HOBSON, BENJAMIN, teacher and jp; b. c. 1737; d. c. 1832 in New Carlisle, Lower Canada.
Benjamin Hobson apparently served in Major-General John Burgoyne*’s army during the American revolution. He then established himself at Quebec, opening a school in Lower Town in 1778. Subsequently he moved to Yamachiche, where he taught for some years.
In 1784 Hobson decided to settle in the Gaspé peninsula, as did a large group of loyalists. He sailed on 9 June 1784. He seems to have been married by then, but he did not take any children with him. He chose to live in New Carlisle, a village selected by the British government as an administrative centre and rallying point for the English-speaking population in the region. New Carlisle already had 22 families.
Two years after arriving in the Gaspé, Hobson founded a Protestant primary school. At that time the government paid him £37 10s. 0d. a year. In 1790 he was one of four Protestant teachers in the province receiving a salary from the government, his being the sum of £25 annually. The New Carlisle school was the first institution of its kind outside the large centres to be recognized in the province. Hobson taught in his own home, without receiving any compensation whatever for the use of his premises.
This situation lasted until 1801, when the act setting up the Royal Institution for the Advancement of Learning was proclaimed. The school in New Carlisle then became the responsibility of that body. Hobson’s salary was increased to £45, and a house was found where he could teach his pupils. The parents in the locality, however, more or less took on the upkeep of the establishment, partly in money, partly in kind. The people of New Carlisle did not build a real school until 1821, when the secretary of the Royal Institution, Joseph Langley Mills, threatened in writing to have payment of Hobson’s salary stopped, a step which would have meant the closing of the teaching establishment.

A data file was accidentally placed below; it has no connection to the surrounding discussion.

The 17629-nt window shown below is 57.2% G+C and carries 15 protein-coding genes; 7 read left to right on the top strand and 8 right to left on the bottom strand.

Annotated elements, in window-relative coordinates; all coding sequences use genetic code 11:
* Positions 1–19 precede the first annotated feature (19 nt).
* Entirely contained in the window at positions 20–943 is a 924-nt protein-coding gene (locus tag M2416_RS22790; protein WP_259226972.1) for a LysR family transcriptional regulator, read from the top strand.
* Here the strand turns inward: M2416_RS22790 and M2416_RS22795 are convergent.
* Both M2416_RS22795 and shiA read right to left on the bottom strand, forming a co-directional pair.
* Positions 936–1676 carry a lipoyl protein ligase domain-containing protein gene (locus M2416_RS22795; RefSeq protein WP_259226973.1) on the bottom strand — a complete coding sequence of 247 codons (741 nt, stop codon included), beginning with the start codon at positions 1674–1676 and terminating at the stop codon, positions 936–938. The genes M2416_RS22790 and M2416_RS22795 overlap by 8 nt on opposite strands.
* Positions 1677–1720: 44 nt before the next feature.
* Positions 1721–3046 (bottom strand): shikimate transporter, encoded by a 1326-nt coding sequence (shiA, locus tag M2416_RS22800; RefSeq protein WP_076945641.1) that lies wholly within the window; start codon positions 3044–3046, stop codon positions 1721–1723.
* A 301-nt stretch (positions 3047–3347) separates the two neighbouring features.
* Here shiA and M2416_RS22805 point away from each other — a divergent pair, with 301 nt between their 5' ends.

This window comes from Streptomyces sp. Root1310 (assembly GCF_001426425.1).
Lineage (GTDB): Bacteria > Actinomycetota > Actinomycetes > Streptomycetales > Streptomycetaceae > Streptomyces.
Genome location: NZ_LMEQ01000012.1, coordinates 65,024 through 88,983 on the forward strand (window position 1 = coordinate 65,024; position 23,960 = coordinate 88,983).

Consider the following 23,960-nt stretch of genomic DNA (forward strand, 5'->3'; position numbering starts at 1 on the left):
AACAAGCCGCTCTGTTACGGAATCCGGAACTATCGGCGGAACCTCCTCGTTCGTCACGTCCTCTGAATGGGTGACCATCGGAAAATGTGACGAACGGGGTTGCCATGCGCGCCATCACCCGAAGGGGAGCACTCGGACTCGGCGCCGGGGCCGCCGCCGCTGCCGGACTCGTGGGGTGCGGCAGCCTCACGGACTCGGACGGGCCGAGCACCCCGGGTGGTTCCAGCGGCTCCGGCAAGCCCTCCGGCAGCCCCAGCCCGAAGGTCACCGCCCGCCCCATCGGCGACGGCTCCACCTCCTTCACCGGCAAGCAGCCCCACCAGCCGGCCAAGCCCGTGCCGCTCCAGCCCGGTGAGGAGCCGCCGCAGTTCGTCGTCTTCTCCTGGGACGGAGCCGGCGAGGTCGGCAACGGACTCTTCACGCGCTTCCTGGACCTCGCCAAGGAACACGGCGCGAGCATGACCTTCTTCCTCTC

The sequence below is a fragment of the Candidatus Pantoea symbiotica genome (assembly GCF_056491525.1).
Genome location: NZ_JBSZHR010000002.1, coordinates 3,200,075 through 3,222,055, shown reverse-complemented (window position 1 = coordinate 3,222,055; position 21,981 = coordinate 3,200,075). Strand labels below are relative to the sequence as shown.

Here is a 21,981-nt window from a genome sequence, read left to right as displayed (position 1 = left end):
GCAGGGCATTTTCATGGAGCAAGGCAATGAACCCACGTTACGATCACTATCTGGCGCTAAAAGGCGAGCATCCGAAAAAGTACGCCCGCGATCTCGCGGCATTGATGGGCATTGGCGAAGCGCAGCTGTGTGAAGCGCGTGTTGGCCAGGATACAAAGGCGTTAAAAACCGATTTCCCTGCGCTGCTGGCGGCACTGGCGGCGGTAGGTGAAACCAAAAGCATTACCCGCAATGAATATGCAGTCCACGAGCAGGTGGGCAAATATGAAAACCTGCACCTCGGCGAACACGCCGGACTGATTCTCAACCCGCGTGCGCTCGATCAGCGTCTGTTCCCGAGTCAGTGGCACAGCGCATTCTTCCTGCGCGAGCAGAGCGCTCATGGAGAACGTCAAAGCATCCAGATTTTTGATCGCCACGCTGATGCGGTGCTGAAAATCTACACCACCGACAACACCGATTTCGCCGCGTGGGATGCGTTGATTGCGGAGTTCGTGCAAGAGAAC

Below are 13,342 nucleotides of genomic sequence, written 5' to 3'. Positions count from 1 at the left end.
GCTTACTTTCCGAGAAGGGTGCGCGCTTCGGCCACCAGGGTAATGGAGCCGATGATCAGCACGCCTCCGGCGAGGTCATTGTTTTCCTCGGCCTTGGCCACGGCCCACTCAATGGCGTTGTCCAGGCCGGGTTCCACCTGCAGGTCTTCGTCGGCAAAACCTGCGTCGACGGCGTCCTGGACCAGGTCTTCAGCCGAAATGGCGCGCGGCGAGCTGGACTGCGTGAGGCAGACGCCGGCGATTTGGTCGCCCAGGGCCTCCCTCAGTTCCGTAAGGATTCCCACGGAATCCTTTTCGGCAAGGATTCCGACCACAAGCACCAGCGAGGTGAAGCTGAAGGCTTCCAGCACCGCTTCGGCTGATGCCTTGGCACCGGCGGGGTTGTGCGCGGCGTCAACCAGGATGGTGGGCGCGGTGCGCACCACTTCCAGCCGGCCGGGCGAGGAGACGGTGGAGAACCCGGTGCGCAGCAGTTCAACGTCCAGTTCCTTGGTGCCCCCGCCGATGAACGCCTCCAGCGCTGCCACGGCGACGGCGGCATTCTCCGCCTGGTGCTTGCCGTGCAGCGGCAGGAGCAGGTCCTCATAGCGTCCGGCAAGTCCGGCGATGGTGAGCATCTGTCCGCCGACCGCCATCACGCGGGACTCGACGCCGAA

Little else is known of Benjamin Hobson’s life. It seems that his entire career was spent in teaching. On 29 May 1811 he received a commission as justice of the peace for the District of Gaspé, and it was renewed in 1824. He had retired from his profession in 1822 at the request of the government, which granted him an annual pension of £30 in 1823. Seven years later when pensions were abolished by the government, protests were received from pensioners, but Hobson was not among them. It appears that he died in 1832.
BL, Add. mss 21822: 309; 21823: 161–63. PAC, RG 68, General index, 1651–1841: 341, 343, 356. Ivanhoë Caron, “Les maîtres d’écoles de l’Institution royale de 1801 à 1834,” BRH, 47 (1941): 21–32. Patrice Gallant, Les registres de la Gaspésie (1752–1850) (6v., [Sayabec, Qué., 1968]). L.-P. Audet, Histoire de l’enseignement au Québec (2v., Montréal et Toronto, 1971); Le système scolaire. Boulianne, “Royal Instit. for the Advancement of Learning.”